In McCleary, in the eastern part of the county nearest to Olympia, Telecare, with the support of Great Rivers Behavioral Health Organization, recently celebrated the opening of the Mark Reed Evaluation and Treatment Center. The 16-bed facility is designed to provide recovery-centered inpatient care for individuals experiencing an acute behavioral health crisis. And, in July, the U.S. Department of Health and Human Services officially announced that Summit Pacific Medical Center and Grays Harbor Public Hospital District No. 1 have received nearly $750,000 to start a residency program.

“About half of the residents that are in (a residency program) actually stay and practice medicine in the community after graduation. So, that’s a strategy that Summit Pacific Medical Center is definitely looking at in attracting healthcare professionals into the area, getting them engrained within the community, and ideally having them move into the area,” Garson said.

West of McCleary, at Satsop, is a burgeoning business park that’s located on the site of a couple mothballed nuclear power cooling towers. Today, the infrastructure-filled site is home to several businesses and surrounded by plenty of developable land. 

Then there’s tourism. Given the scenic landscape and abundance of outdoor activities, it comes as no surprise that tourism is a major industry that is continually growing within Grays Harbor. In fact, Grays Harbor County experienced a 6 percent overall boost in hotel and motel tax revenues in 2018.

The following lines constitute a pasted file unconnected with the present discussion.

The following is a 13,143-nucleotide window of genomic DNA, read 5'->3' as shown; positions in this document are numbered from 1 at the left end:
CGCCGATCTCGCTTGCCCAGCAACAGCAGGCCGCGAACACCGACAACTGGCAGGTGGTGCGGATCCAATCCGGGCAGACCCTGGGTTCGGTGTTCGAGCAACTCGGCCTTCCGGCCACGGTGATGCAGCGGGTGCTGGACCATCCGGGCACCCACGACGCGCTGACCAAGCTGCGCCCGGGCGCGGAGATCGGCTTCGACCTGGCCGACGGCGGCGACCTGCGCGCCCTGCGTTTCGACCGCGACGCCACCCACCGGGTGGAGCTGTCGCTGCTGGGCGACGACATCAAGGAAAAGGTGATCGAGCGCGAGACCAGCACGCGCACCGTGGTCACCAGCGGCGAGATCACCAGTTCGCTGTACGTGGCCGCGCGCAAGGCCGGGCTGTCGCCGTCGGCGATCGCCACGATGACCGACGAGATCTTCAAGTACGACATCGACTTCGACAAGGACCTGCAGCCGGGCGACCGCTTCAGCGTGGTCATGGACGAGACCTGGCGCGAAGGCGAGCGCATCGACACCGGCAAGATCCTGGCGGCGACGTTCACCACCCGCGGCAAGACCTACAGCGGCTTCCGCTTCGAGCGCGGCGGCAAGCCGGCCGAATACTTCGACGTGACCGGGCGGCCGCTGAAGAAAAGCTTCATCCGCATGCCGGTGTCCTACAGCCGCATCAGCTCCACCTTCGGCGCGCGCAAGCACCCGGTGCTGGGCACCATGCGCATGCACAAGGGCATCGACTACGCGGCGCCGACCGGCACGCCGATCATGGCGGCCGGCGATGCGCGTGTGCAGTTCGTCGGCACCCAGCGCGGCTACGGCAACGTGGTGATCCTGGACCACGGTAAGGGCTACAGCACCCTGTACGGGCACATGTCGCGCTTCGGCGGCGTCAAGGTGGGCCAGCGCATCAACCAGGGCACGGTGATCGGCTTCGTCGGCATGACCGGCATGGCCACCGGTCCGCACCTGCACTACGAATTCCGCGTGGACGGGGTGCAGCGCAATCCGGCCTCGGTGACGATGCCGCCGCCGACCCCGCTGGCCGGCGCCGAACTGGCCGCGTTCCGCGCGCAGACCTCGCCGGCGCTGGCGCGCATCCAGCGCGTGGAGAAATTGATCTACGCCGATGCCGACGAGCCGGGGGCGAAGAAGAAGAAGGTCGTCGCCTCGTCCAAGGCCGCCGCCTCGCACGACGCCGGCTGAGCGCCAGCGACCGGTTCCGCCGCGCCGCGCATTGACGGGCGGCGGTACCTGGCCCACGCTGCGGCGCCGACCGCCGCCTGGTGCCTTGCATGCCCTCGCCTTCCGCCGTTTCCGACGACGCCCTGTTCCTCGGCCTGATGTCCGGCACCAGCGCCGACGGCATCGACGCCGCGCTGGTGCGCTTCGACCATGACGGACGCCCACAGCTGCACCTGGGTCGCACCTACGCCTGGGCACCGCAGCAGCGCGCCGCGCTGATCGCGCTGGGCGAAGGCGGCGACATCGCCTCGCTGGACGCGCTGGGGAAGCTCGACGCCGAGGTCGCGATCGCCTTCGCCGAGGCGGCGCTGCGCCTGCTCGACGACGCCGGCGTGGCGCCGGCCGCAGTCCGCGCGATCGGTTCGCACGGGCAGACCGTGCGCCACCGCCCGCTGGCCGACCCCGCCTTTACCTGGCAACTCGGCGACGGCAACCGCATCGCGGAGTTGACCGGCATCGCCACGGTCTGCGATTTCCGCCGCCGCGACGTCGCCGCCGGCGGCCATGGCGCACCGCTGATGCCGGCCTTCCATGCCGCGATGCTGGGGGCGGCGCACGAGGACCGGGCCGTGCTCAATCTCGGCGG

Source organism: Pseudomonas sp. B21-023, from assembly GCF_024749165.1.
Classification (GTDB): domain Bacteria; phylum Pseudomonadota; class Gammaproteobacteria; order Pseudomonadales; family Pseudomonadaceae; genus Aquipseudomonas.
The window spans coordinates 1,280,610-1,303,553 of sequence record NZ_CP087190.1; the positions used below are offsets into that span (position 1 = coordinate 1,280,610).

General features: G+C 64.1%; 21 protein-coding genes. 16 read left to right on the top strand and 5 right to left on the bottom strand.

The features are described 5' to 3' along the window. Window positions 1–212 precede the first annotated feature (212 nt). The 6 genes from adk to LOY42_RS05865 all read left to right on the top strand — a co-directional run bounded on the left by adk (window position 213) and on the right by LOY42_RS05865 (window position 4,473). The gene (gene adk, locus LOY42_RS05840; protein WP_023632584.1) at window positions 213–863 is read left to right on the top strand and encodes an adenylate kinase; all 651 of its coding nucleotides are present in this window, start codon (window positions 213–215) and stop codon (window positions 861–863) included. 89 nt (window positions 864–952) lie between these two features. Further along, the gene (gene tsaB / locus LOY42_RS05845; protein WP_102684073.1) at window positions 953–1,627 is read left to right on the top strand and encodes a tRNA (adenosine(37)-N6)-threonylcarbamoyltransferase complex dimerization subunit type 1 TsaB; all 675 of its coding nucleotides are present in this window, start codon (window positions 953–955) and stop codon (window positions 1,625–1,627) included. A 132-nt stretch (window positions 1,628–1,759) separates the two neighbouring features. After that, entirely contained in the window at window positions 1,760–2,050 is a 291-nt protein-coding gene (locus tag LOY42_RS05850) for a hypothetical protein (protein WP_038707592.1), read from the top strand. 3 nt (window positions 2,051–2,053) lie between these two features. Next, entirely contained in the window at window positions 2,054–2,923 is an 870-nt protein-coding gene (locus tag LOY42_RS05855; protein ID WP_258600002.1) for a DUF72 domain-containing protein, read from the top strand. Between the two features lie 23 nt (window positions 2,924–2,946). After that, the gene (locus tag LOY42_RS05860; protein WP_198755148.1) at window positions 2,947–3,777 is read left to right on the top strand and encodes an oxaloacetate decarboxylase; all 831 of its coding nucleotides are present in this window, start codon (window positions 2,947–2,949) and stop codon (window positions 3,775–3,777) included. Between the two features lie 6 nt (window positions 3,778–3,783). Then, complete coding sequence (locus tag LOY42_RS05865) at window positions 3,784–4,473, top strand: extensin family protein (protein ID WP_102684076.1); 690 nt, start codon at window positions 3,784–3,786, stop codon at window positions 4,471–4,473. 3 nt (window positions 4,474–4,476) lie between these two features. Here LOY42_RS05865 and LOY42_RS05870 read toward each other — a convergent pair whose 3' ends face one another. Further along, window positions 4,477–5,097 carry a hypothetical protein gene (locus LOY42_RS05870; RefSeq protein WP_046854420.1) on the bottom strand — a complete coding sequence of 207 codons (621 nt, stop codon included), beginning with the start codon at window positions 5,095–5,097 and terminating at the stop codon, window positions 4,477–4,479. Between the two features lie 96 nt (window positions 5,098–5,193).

Helping to fuel the rise in tourism, and new business growth, are such coastal developments as Seabrook. Seabrook has grown to a community of more than 400 homes, over half of which are vacation rentals that provide year-round accommodation options for overnight guests.

Houses in Seabrook; Photo by JD Taber via Creative Commons

Within Seabrook, there are currently more than a dozen owner-operated shops and restaurants (with more to come), 17 parks, a town hall, and countless amenities. With expansion still underway, Market Street is slated to create a hub of nearly 50,000 square feet of retail in Seabrook’s downtown core.

But Seabrook is just a taste of the beauty and charm that Grays Harbor County has to offer. Home to more than 72,000 people, it offers more than 55 miles of open ocean beaches.

The coast provides tourists the opportunity to enjoy a variety of boating activities, including deep-sea fishing and gray whale watching, and is home to some of the best razor clam digging on the West Coast. Outdoor enthusiasts also can enjoy miles of hiking and biking trails, bird watching, and so much more. 

“In the future, people are going to look back at this time in Grays Harbor and see what an opportunity it is given, if you just look at the rest of the Pacific coastline and all of the developments we have seen south of here, specifically Oregon and California,” said Grant Jones, director of business development for Greater Grays Harbor. “We represent one of the last bastions of the Pacific coastline that’s ripe for development and that has very affordable land prices. It is inevitable that you’ll see that development in the future.”